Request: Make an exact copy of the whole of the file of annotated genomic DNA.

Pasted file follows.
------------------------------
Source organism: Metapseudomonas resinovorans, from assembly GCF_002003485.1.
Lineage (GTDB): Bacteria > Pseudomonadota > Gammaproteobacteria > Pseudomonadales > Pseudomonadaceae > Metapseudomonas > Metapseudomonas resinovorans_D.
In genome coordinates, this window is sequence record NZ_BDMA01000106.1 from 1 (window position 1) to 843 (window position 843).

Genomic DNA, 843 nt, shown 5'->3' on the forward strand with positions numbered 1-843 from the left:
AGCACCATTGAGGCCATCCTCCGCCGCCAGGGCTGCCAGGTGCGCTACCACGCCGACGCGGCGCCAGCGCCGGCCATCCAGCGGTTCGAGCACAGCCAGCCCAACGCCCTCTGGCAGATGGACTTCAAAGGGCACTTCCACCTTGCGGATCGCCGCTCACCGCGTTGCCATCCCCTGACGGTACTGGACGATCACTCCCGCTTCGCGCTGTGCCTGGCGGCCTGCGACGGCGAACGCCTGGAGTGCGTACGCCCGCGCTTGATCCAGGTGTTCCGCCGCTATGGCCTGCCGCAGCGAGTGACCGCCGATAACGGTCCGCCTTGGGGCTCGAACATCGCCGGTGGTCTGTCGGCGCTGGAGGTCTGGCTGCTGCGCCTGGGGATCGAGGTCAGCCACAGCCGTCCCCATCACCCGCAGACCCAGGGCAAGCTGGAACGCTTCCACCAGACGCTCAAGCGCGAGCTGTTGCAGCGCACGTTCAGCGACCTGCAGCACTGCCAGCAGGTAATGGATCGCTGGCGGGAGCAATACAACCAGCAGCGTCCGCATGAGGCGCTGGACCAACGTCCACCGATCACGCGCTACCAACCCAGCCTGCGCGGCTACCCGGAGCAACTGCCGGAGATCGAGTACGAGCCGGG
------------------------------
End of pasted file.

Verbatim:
Source organism: Metapseudomonas resinovorans, from assembly GCF_002003485.1.
Lineage (GTDB): Bacteria > Pseudomonadota > Gammaproteobacteria > Pseudomonadales > Pseudomonadaceae > Metapseudomonas > Metapseudomonas resinovorans_D.
In genome coordinates, this window is sequence record NZ_BDMA01000106.1 from 1 (window position 1) to 843 (window position 843).

Genomic DNA, 843 nt, shown 5'->3' on the forward strand with positions numbered 1-843 from the left:
AGCACCATTGAGGCCATCCTCCGCCGCCAGGGCTGCCAGGTGCGCTACCACGCCGACGCGGCGCCAGCGCCGGCCATCCAGCGGTTCGAGCACAGCCAGCCCAACGCCCTCTGGCAGATGGACTTCAAAGGGCACTTCCACCTTGCGGATCGCCGCTCACCGCGTTGCCATCCCCTGACGGTACTGGACGATCACTCCCGCTTCGCGCTGTGCCTGGCGGCCTGCGACGGCGAACGCCTGGAGTGCGTACGCCCGCGCTTGATCCAGGTGTTCCGCCGCTATGGCCTGCCGCAGCGAGTGACCGCCGATAACGGTCCGCCTTGGGGCTCGAACATCGCCGGTGGTCTGTCGGCGCTGGAGGTCTGGCTGCTGCGCCTGGGGATCGAGGTCAGCCACAGCCGTCCCCATCACCCGCAGACCCAGGGCAAGCTGGAACGCTTCCACCAGACGCTCAAGCGCGAGCTGTTGCAGCGCACGTTCAGCGACCTGCAGCACTGCCAGCAGGTAATGGATCGCTGGCGGGAGCAATACAACCAGCAGCGTCCGCATGAGGCGCTGGACCAACGTCCACCGATCACGCGCTACCAACCCAGCCTGCGCGGCTACCCGGAGCAACTGCCGGAGATCGAGTACGAGCCGGG